“Demetrios Is Now Jimmy” also reveals the other side of the coin. A generation or two later, Americans of Greek origin still struggle to maintain their heritage and to show it to advantage by way of ubiquitous Greek festivals, where for at least two or three days a year one can feast on traditional Greek food and music, and enjoy the displays and exhibitions portraying the Hellenic and Byzantine past.
The book can be purchased directly from the publisher for $24.95 (in NC add
$1.68 sales tax): Monograph Publishers, 204 Pineview Road, Suite 1, Durham, NC 27707.
For additional information, please e-
Reviewer: Glenda Montague
Office of Archives and History
NC Department of Cultural Resources
Raleigh, North Carolina
The North Carolina Historical Review Volume 84, No. 1, January 2007; pp.115-
"Demetrios Is Now Jimmy" is an insightful study that explores the seldom analyzed
world of Greek immigrants in the South. The book focuses on the South as a whole,
examining the broad patterns of Greek immigration and assimilation.... testing a
hypothesis put forward by sociologist Charles Moskos, [who] seeks to understand the
reasons behing the "accelerated assimilation" that occurred within [Greek] communities
[in the South]. He also examines the manner in which Greek immigrants and their
descendants preserved their traditions and customs while adjusting to life below
....... waves of new immigrants hitting the shores of the United States included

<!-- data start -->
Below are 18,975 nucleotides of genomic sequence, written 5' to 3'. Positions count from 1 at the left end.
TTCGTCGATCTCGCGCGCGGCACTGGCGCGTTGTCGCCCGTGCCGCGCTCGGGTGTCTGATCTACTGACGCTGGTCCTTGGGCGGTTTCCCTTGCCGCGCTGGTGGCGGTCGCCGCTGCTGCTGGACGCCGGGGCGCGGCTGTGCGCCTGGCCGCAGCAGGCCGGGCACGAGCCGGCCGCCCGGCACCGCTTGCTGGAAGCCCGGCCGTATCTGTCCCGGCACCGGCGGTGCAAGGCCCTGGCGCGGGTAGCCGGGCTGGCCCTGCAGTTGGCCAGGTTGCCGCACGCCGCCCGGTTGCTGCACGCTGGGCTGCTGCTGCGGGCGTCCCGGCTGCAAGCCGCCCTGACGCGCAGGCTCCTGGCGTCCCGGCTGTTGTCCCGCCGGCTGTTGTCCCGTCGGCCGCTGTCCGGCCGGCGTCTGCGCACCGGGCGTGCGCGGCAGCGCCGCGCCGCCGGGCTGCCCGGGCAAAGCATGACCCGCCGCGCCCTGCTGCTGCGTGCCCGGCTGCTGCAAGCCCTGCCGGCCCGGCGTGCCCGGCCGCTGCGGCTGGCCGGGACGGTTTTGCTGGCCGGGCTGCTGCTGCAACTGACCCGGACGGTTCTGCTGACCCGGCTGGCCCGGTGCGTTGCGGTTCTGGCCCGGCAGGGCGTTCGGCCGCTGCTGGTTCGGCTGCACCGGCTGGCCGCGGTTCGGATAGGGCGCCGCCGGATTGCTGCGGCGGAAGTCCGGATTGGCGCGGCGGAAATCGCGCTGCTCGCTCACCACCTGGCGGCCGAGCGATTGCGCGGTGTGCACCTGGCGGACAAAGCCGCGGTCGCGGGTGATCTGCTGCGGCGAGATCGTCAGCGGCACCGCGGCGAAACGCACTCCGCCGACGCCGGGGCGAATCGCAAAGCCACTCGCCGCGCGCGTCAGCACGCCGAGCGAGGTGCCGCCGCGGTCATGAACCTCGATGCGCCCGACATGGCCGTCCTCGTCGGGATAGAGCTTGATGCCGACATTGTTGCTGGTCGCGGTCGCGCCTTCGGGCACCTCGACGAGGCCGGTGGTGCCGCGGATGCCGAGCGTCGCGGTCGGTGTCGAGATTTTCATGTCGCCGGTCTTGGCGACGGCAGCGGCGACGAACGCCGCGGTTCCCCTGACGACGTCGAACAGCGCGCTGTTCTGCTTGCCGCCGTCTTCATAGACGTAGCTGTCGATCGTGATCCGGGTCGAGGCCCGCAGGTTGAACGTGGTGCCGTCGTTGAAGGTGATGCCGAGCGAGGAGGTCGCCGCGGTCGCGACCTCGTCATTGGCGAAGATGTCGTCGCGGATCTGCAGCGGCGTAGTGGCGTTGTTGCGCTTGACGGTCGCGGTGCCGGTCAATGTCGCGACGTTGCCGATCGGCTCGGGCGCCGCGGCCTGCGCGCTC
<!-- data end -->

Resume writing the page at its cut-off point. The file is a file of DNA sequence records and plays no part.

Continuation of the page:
four hundred thousand Greeks who entered the country between 1890 and 1921 (p. 9).
Yet while the Greek presence in the South grew, it remained relatively small in
comparison to its counterpart in the North. By 1910, Greek populations in the South
(except for the Tarpon Springs community) typically ranged from a low of 80 migrants
in Augusta, Georgia, to a high of 550 inhabitants in New Orleans (p. 21). Clearly,
the South's limited industrial activity deterred Greeks from moving to the region.
Yet, as Odzak points out, hardworking Greek immigrants discovered opportunities
in the New South. After moving to southern cities, Greeks quickly developed economic
niches in their new communities and worked as fruit vendors, grocers, bootblacks,
and restaurateurs. These activities allowed them to establish a foothold.....and
pursue even greater entrepreneurial activities. Far from being part of the faceless,
impoverished masses toiling in urban factories, Greek immigrants in the South became
....... Odzak's study makes it clear that not all Greeks endorsed business leaders'
efforts to craft a homogeneous Greek-